Lessons in Spatial Analysis

Lauren Rosenshein Bennett gives a crash course in six techniques for spatial analysis.

Jul 23rd, 2012

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00:01So we're going to hear more from them later.

00:02But what all the students at Washington Lee share is a passion for solving spatial problems.

00:08Their class is about problem-based learning.

00:11So what we want to do is continue with that thought and provide a little more information...

00:15...about how we do spatial problem analysis and solve those kinds of problems.

00:20To do that, please welcome Lauren Rosenshein Bennett.

00:28Thanks, John. Instead of showing you one or two new tools and a specific application of those tools...

00:35...we're going to try something a little bit different this year, a kind of crash course in spatial analysis.

00:42We'll go through six techniques, from fundamentals like overlays to more advanced methods like interpolation.

00:49That way, you'll be ready to approach every problem with the best spatial analysis that ArcGIS 10.1 has to offer.

00:57The first technique is visual analysis, using geography to integrate multiple layers and gain new insight.

01:04In this example, we're looking at mortality rates 30 days after heart failure for Medicare beneficiaries.

01:14Now, ideally, we would expect the level of service provided to be consistent across the country...

01:20...but as we can see, there are areas of the country where those mortality rates are higher.

01:26So what could be going on here? Maybe it has something to do with hospital access.

01:32We can search for hospitals, add them to the map, and very quickly...

01:37...we can start to use a visual analysis to explore patterns and explore our data, all from ArcGIS Online.

01:46Now let's switch gears to technique number two, which is about overlays...

01:51...overlays that help us quantify the intersection of multiple datasets.

01:56In this example, we want to know the acreage of each type of land cover...

02:00...in Davy Crockett National Forest just south of Dallas, Texas.

02:05Prior to 10.1, to do this, we would've started by running an intersect, then follow that with a summary statistics...

02:14...and finally, we'd be able to compute - to create a Pivot table.

02:20We've combined this very common workflow into one simple tool called Tabulate Intersection.

02:28Now we have the acreage and the percentage of each type of land cover in the national forest...

02:34...all using an overlay that helps us compute the overlapping polygons and the intersection of those overlapping polygons.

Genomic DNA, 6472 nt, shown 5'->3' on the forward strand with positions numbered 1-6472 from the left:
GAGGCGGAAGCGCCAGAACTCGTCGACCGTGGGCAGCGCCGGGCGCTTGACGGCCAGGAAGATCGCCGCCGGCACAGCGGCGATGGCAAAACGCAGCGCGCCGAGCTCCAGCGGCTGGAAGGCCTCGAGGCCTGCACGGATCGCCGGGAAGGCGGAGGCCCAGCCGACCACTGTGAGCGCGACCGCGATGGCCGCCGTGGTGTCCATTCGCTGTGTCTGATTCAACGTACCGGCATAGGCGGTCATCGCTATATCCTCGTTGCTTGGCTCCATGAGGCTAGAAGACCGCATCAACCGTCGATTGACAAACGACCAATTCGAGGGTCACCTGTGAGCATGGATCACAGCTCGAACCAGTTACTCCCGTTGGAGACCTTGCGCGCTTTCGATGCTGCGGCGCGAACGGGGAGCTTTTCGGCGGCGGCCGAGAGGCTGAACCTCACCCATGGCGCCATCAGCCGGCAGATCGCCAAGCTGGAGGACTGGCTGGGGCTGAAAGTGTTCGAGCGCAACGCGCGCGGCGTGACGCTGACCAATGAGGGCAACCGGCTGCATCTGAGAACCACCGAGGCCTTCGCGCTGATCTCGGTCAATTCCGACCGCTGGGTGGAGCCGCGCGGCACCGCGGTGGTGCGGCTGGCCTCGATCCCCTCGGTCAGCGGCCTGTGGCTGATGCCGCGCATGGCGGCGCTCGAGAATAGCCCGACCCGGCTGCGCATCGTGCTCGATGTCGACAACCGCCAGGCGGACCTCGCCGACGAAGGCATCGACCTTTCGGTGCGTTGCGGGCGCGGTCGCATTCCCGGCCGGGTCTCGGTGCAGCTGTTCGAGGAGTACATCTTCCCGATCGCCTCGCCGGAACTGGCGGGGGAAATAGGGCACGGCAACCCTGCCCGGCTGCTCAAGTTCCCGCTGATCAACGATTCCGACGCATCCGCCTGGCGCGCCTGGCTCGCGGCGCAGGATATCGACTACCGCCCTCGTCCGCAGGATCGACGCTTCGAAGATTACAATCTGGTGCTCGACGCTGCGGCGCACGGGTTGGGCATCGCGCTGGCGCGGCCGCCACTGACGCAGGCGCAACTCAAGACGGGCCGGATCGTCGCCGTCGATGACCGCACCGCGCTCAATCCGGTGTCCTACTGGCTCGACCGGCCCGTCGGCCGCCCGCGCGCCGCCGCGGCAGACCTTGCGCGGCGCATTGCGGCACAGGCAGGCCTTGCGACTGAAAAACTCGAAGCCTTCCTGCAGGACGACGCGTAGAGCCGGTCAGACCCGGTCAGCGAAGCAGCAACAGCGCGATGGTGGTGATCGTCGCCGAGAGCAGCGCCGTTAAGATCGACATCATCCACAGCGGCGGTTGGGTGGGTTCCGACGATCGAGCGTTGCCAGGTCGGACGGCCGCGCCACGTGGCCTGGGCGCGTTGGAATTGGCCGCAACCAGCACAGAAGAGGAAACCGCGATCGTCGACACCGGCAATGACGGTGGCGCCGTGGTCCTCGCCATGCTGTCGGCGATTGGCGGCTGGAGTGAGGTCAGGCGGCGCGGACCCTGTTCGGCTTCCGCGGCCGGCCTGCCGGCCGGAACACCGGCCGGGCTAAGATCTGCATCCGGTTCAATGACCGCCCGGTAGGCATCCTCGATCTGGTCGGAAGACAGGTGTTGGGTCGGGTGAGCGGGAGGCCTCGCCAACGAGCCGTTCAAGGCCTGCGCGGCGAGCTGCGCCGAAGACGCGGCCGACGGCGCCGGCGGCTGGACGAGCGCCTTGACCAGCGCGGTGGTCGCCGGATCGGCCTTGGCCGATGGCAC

02:43Technique number three is all about interpolating surfaces from discrete point data.

02:48In this example, we have data from USGS on lead concentrations in the state of Texas.

02:55So how do we create an accurate, continuous surface from this kind of sample data?

03:02In 10.1, a new tool, called empirical Bayesian kriging, does this for us with the simplicity of our most basic interpolation tools...

03:10...and the sophistication of our most advanced geostatistical methods.

03:16This analysis looks really simple, and it is really simple to run, but this is a lot more than just an interpolated surface.

03:25Because we're using a statistical approach to interpolation, we can look at not only the prediction surface...

03:31...but also the prediction error, giving us an understanding of the uncertainty in our predictions.

03:38These darker areas have a higher prediction error...

03:41...which is an indication that we may need to take additional samples in those locations.

03:47Which takes us to technique three and a half, which is all about spatial analysis everywhere.

03:53So let's grab our iPad and head out to the field just north of Austin.

03:58We'll start by collecting some samples.

04:00We'll add some data based on our latest soil samples, and when we're done, click this button.

04:11Sends that feature service to a geoprocessing service, which is running that advanced statistical interpolation, all from our iPad.

04:19It'll then return to us the latest surface based on that live data we're collecting out in the field.

04:31It really will.

04:43Okay. Not only do we get the latest surface based on the data we've collected out in the field...

04:52...we can also incorporate additional geoprocessing services.

04:56Oh, there we go. We can see pretty quickly how different that surface is based on that live data.

05:02And then we can run another service which is associated with this application, which is a watershed service.

05:09And what that will do is find the watershed that we're in as well as the average lead concentration in our watershed...

05:15...as well as the state of Texas and the rest of the United States.

05:19So by integrating these services throughout the platform, across devices, we're enabling everybody to do spatial analysis.

05:29Technique number four is network analysis, which is a type of analysis that many of you are doing every day.

05:36This technique is a little bit different because it's actually a sneak peek...

05:40...at the new ArcGIS Online world routing service being released this fall.